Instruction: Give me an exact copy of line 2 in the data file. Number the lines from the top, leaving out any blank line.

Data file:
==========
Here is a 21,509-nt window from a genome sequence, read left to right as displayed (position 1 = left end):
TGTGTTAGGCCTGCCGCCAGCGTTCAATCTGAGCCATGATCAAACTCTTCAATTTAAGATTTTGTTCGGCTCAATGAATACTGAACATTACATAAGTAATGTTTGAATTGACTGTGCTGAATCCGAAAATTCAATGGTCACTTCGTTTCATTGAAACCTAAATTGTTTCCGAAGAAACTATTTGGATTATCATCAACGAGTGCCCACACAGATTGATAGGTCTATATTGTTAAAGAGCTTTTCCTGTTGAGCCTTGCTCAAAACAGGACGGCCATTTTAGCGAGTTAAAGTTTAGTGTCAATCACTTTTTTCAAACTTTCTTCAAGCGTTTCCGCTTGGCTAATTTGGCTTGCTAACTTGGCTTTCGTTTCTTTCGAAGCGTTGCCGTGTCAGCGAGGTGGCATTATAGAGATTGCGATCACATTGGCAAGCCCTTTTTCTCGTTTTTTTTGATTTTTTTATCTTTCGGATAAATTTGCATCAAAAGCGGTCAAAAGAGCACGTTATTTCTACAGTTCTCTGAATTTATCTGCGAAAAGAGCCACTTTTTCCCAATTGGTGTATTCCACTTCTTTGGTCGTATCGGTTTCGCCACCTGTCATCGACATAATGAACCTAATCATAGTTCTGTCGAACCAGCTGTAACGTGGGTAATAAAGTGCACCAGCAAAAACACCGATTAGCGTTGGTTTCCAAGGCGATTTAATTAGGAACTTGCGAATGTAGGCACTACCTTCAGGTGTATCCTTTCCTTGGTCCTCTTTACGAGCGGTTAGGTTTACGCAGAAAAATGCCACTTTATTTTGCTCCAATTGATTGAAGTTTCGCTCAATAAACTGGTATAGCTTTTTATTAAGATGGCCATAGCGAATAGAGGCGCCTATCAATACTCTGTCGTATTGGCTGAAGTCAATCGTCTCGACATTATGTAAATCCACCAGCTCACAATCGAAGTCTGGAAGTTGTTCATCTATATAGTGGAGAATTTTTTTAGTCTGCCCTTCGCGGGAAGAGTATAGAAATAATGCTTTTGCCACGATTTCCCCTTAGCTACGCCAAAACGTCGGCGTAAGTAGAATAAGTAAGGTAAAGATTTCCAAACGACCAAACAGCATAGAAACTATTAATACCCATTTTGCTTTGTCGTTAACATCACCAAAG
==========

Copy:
TGTGTTAGGCCTGCCGCCAGCGTTCAATCTGAGCCATGATCAAACTCTTCAATTTAAGATTTTGTTCGGCTCAATGAATACTGAACATTACATAAGTAATGTTTGAATTGACTGTGCTGAATCCGAAAATTCAATGGTCACTTCGTTTCATTGAAACCTAAATTGTTTCCGAAGAAACTATTTGGATTATCATCAACGAGTGCCCACACAGATTGATAGGTCTATATTGTTAAAGAGCTTTTCCTGTTGAGCCTTGCTCAAAACAGGACGGCCATTTTAGCGAGTTAAAGTTTAGTGTCAATCACTTTTTTCAAACTTTCTTCAAGCGTTTCCGCTTGGCTAATTTGGCTTGCTAACTTGGCTTTCGTTTCTTTCGAAGCGTTGCCGTGTCAGCGAGGTGGCATTATAGAGATTGCGATCACATTGGCAAGCCCTTTTTCTCGTTTTTTTTGATTTTTTTATCTTTCGGATAAATTTGCATCAAAAGCGGTCAAAAGAGCACGTTATTTCTACAGTTCTCTGAATTTATCTGCGAAAAGAGCCACTTTTTCCCAATTGGTGTATTCCACTTCTTTGGTCGTATCGGTTTCGCCACCTGTCATCGACATAATGAACCTAATCATAGTTCTGTCGAACCAGCTGTAACGTGGGTAATAAAGTGCACCAGCAAAAACACCGATTAGCGTTGGTTTCCAAGGCGATTTAATTAGGAACTTGCGAATGTAGGCACTACCTTCAGGTGTATCCTTTCCTTGGTCCTCTTTACGAGCGGTTAGGTTTACGCAGAAAAATGCCACTTTATTTTGCTCCAATTGATTGAAGTTTCGCTCAATAAACTGGTATAGCTTTTTATTAAGATGGCCATAGCGAATAGAGGCGCCTATCAATACTCTGTCGTATTGGCTGAAGTCAATCGTCTCGACATTATGTAAATCCACCAGCTCACAATCGAAGTCTGGAAGTTGTTCATCTATATAGTGGAGAATTTTTTTAGTCTGCCCTTCGCGGGAAGAGTATAGAAATAATGCTTTTGCCACGATTTCCCCTTAGCTACGCCAAAACGTCGGCGTAAGTAGAATAAGTAAGGTAAAGATTTCCAAACGACCAAACAGCATAGAAACTATTAATACCCATTTTGCTTTGTCGTTAACATCACCAAAG